In sum,privae-secor job growh is oo weak o improve he economic orunes o  America’s middle class, making jobspolicymakers’ op prioriy.4.
Unemployment stays high amid weak  job growth.
Te unemploymen rae sood a 9 percen in Ocober 2011.Long-erm unemploymen ballooned as he unemploymen rae sayed high.In Ocober 2011 42.4 percen o he unemployed were ou o work and look-ing or a job or more han six monhs. Te average lengh o unemploymensayed close o a record high wih 39.4 weeks in Ocober 2011. Millions o unemployed (5.9 million in Ocober 2011)
sand o lose heir benes i Congress does no exend unemploymen insurance benes or he long-erm unemployed a he end o 2011.
Average weeks of unemploymentBusiness cycle start
Dec-48 Aug-53 Sep-57 May-60 Jan-70 Dec-73 Feb-80 Aug-90 Mar-01 Dec-07
3Center or American Progress | Economic Snapshot or November 2011
Labor market pressures all especially on communities o color, young work-ers, and those with little education.
Te Arican American unemploymenrae in Ocober 2011 sayed well above average wih a high 15.1 percen, andhe Hispanic unemploymen rae sayed high wih 11.4 percen, while he whie unemploymen rae was 8 percen. Youh unemploymen sood a a very high 24.1 percen. Te unemploymen rae or people wihou a highschool diploma sayed high wih 13.8 percen, compared o 9.6 percen orhose wih a high school diploma and 4.4 percen or hose wih a collegedegree.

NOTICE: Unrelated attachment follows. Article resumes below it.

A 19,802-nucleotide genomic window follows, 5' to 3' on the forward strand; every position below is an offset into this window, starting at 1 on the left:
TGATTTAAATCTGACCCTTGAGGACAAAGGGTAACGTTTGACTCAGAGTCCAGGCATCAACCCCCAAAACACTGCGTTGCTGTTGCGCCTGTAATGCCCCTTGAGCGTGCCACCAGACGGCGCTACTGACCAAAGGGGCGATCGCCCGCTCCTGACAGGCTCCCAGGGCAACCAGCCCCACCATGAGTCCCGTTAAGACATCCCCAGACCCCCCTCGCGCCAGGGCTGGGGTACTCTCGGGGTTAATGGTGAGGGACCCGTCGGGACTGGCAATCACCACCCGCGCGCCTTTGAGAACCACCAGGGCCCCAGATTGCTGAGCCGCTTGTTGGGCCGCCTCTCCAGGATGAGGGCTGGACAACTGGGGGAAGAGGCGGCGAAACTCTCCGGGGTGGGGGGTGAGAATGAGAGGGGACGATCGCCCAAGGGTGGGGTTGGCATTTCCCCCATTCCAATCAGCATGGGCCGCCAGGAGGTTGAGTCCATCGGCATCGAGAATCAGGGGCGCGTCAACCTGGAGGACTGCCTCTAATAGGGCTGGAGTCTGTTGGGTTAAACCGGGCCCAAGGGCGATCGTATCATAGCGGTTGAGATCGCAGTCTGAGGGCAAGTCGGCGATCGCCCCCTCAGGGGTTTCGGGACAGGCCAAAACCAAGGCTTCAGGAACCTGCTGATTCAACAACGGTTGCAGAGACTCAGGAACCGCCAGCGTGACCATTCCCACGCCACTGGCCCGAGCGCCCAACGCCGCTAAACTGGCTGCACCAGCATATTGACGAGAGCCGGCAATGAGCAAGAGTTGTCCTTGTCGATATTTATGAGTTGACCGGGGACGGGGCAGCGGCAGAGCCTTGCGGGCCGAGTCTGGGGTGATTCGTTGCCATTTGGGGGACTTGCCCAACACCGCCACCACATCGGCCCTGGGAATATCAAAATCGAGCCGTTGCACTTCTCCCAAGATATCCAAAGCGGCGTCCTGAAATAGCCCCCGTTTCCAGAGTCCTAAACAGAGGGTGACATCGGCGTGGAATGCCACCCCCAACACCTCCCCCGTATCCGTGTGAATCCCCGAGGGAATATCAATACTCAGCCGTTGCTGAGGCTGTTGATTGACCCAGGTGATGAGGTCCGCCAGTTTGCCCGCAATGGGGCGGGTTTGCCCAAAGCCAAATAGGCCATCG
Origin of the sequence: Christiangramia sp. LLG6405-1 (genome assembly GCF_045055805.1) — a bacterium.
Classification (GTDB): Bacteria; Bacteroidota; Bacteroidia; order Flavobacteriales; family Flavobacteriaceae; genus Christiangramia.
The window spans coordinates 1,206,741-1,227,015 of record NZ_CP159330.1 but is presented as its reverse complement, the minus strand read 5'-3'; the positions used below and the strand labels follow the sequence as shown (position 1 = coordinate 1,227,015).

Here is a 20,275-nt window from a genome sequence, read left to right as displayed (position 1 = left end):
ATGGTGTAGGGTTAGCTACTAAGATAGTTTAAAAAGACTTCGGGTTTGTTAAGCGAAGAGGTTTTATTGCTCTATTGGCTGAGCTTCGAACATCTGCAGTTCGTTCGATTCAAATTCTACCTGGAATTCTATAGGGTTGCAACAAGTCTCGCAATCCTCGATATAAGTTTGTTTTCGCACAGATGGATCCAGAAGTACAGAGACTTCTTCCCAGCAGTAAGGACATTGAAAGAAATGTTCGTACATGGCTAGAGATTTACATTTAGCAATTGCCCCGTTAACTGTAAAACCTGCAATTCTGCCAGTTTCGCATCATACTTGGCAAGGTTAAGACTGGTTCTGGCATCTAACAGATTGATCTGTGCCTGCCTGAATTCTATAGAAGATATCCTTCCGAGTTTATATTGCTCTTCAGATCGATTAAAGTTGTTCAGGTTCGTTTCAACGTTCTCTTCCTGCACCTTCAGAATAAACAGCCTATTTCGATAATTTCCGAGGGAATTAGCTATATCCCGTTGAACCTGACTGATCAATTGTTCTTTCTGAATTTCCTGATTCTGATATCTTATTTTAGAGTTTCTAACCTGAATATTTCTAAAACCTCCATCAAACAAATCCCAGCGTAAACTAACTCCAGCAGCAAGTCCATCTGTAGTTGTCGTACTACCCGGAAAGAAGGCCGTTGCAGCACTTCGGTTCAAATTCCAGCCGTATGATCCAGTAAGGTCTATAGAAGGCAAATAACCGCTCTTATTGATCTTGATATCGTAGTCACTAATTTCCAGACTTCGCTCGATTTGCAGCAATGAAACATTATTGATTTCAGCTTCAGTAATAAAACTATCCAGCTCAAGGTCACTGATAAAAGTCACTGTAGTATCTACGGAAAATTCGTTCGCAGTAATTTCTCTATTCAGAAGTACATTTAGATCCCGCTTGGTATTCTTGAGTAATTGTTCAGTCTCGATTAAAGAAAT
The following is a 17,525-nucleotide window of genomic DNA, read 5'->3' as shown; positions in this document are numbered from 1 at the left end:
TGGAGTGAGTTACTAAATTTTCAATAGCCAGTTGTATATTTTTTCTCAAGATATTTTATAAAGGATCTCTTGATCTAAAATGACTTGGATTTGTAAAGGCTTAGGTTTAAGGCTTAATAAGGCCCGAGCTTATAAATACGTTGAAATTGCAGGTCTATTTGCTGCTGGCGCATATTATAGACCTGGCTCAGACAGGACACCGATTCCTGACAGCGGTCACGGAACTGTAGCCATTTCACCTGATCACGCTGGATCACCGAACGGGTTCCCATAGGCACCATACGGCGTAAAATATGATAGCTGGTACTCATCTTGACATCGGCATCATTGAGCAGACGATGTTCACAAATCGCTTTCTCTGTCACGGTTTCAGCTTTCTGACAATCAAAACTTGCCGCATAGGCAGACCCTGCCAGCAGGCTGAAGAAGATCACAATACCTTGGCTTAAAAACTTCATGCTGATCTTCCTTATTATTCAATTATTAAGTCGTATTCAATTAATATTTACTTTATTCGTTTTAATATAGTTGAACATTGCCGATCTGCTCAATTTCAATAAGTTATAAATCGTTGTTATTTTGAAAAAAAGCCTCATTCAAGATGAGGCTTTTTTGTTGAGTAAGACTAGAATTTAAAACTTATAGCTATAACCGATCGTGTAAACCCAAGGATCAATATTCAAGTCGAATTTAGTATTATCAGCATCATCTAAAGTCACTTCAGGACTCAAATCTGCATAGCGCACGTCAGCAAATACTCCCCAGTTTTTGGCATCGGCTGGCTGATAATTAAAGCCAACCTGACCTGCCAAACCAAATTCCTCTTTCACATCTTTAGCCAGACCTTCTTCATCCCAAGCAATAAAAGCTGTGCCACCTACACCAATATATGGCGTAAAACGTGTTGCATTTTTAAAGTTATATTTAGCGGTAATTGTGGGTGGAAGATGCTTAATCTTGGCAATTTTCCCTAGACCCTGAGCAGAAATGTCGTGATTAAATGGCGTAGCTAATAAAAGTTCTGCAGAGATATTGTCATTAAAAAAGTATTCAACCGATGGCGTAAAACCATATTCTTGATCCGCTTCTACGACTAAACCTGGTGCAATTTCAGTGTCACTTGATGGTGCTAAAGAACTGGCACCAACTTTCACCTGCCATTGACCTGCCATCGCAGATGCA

Vulnerable groups sruggle disproporionaely more amid he weak labor marke o he pas ew years han whie workers, older workers, and workers wih more educaion. Bu even hose groups ha are beter hanheir counerpars in he weak labor marke suer remendously rom highand long-erm unemploymen.6.
Household incomes continue to plummet amid prolonged labor marketweaknesses.
Median inaion-adjused household income—hal o all house-holds have more and he oher hal have less—sood a $49,445 in 2010, which is is lowes level in inaion-adjused dollars since 1996. I ell again by 2.3 percen in 2010, an acceleraed decline afer median income dropped by 0.7 percen in 2009. American amilies saw ew gains during he recovery  beore he crisis hi in 2008 and experienced no income gains during he cur-ren economic recovery afer 2009.
Income inequality on the rise.
Households a he 95h percenile—incomeso $180,810 in 2010—made more han nine imes (9.04 imes o be exac)he incomes o households a he 20h percenile, who made $20,000. Tisis he larges gap beween he op 5 percen and he botom 20 percen o households since he U.S. Census Bureau sared keeping records in 1967.
Poverty continues to rise across a wide spectrum.
Te naion’s povery raerose o 15.1 percen in 2010—is highes rae since 1993. Te Arican Americanpovery rae was 27.4 percen, he Hispanic rae was 26.6 percen, and he whierae was 9.9 percen in 2010. Te povery rae or children under he age o 18sood a 22 percen. More han one-hird o Arican American children (39.1percen) lived in povery in 2010, compared o 35 percen o Hispanic childrenand 12.4 percen o whie children.
Tese saisics ell us ha he prolongedeconomic slump, ollowing an excepionally weak labor marke beore he crisis,has aken a massive oll on he mos vulnerable.